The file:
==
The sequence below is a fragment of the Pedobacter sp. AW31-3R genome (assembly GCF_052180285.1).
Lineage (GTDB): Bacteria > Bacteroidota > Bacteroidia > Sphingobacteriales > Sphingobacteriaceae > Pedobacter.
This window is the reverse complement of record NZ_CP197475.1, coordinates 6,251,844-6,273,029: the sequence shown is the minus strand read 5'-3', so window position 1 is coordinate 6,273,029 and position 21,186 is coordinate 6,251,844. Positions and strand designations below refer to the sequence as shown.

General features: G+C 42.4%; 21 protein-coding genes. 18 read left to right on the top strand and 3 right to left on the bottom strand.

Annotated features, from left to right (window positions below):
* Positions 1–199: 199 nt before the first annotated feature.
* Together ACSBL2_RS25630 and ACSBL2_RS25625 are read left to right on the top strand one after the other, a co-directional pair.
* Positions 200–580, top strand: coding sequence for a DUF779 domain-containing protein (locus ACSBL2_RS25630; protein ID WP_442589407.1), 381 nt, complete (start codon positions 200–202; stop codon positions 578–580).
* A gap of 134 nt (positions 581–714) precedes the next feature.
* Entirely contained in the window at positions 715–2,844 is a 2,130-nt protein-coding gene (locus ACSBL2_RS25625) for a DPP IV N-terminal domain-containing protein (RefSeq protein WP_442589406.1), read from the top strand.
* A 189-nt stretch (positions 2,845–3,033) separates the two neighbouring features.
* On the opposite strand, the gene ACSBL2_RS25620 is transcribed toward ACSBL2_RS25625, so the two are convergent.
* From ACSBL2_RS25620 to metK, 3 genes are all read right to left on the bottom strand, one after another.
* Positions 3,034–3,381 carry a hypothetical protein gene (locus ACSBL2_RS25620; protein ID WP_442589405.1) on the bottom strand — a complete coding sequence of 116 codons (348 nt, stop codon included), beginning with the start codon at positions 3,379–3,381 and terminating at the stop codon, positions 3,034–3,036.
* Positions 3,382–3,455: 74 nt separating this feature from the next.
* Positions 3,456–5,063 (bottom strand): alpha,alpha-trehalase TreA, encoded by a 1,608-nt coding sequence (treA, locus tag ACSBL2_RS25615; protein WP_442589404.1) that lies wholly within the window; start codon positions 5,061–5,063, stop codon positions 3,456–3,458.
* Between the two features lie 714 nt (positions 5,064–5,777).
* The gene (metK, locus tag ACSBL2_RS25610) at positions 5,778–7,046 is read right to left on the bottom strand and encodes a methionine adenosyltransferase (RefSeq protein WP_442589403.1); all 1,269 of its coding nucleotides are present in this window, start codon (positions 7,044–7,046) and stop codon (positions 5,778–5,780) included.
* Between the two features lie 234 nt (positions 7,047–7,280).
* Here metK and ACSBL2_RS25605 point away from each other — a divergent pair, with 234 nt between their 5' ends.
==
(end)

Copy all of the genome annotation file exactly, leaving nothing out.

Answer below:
The sequence below is a fragment of the Pedobacter sp. AW31-3R genome (assembly GCF_052180285.1).
Lineage (GTDB): Bacteria > Bacteroidota > Bacteroidia > Sphingobacteriales > Sphingobacteriaceae > Pedobacter.
This window is the reverse complement of record NZ_CP197475.1, coordinates 6,251,844-6,273,029: the sequence shown is the minus strand read 5'-3', so window position 1 is coordinate 6,273,029 and position 21,186 is coordinate 6,251,844. Positions and strand designations below refer to the sequence as shown.

General features: G+C 42.4%; 21 protein-coding genes. 18 read left to right on the top strand and 3 right to left on the bottom strand.

Annotated features, from left to right (window positions below):
* Positions 1–199: 199 nt before the first annotated feature.
* Together ACSBL2_RS25630 and ACSBL2_RS25625 are read left to right on the top strand one after the other, a co-directional pair.
* Positions 200–580, top strand: coding sequence for a DUF779 domain-containing protein (locus ACSBL2_RS25630; protein ID WP_442589407.1), 381 nt, complete (start codon positions 200–202; stop codon positions 578–580).
* A gap of 134 nt (positions 581–714) precedes the next feature.
* Entirely contained in the window at positions 715–2,844 is a 2,130-nt protein-coding gene (locus ACSBL2_RS25625) for a DPP IV N-terminal domain-containing protein (RefSeq protein WP_442589406.1), read from the top strand.
* A 189-nt stretch (positions 2,845–3,033) separates the two neighbouring features.
* On the opposite strand, the gene ACSBL2_RS25620 is transcribed toward ACSBL2_RS25625, so the two are convergent.
* From ACSBL2_RS25620 to metK, 3 genes are all read right to left on the bottom strand, one after another.
* Positions 3,034–3,381 carry a hypothetical protein gene (locus ACSBL2_RS25620; protein ID WP_442589405.1) on the bottom strand — a complete coding sequence of 116 codons (348 nt, stop codon included), beginning with the start codon at positions 3,379–3,381 and terminating at the stop codon, positions 3,034–3,036.
* Positions 3,382–3,455: 74 nt separating this feature from the next.
* Positions 3,456–5,063 (bottom strand): alpha,alpha-trehalase TreA, encoded by a 1,608-nt coding sequence (treA, locus tag ACSBL2_RS25615; protein WP_442589404.1) that lies wholly within the window; start codon positions 5,061–5,063, stop codon positions 3,456–3,458.
* Between the two features lie 714 nt (positions 5,064–5,777).
* The gene (metK, locus tag ACSBL2_RS25610) at positions 5,778–7,046 is read right to left on the bottom strand and encodes a methionine adenosyltransferase (RefSeq protein WP_442589403.1); all 1,269 of its coding nucleotides are present in this window, start codon (positions 7,044–7,046) and stop codon (positions 5,778–5,780) included.
* Between the two features lie 234 nt (positions 7,047–7,280).
* Here metK and ACSBL2_RS25605 point away from each other — a divergent pair, with 234 nt between their 5' ends.